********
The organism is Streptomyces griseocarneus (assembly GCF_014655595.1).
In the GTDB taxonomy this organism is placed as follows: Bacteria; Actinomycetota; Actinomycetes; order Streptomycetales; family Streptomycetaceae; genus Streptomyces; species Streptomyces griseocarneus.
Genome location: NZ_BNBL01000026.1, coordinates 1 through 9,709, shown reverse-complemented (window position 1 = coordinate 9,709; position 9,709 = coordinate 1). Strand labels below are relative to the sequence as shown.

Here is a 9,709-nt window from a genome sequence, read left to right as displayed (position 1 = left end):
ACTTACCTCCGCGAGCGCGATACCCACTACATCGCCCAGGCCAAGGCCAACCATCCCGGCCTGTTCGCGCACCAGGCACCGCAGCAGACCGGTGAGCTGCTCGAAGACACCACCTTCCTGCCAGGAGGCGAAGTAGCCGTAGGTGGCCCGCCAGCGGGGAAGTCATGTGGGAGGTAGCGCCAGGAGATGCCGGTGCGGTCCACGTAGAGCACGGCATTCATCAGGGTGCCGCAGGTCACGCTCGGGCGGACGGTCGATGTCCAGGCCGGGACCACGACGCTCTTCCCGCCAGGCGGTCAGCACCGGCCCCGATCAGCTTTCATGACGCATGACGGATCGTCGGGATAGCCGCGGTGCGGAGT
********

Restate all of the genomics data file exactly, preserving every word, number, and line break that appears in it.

The organism is Streptomyces griseocarneus (assembly GCF_014655595.1).
In the GTDB taxonomy this organism is placed as follows: Bacteria; Actinomycetota; Actinomycetes; order Streptomycetales; family Streptomycetaceae; genus Streptomyces; species Streptomyces griseocarneus.
Genome location: NZ_BNBL01000026.1, coordinates 1 through 9,709, shown reverse-complemented (window position 1 = coordinate 9,709; position 9,709 = coordinate 1). Strand labels below are relative to the sequence as shown.

Here is a 9,709-nt window from a genome sequence, read left to right as displayed (position 1 = left end):
ACTTACCTCCGCGAGCGCGATACCCACTACATCGCCCAGGCCAAGGCCAACCATCCCGGCCTGTTCGCGCACCAGGCACCGCAGCAGACCGGTGAGCTGCTCGAAGACACCACCTTCCTGCCAGGAGGCGAAGTAGCCGTAGGTGGCCCGCCAGCGGGGAAGTCATGTGGGAGGTAGCGCCAGGAGATGCCGGTGCGGTCCACGTAGAGCACGGCATTCATCAGGGTGCCGCAGGTCACGCTCGGGCGGACGGTCGATGTCCAGGCCGGGACCACGACGCTCTTCCCGCCAGGCGGTCAGCACCGGCCCCGATCAGCTTTCATGACGCATGACGGATCGTCGGGATAGCCGCGGTGCGGAGT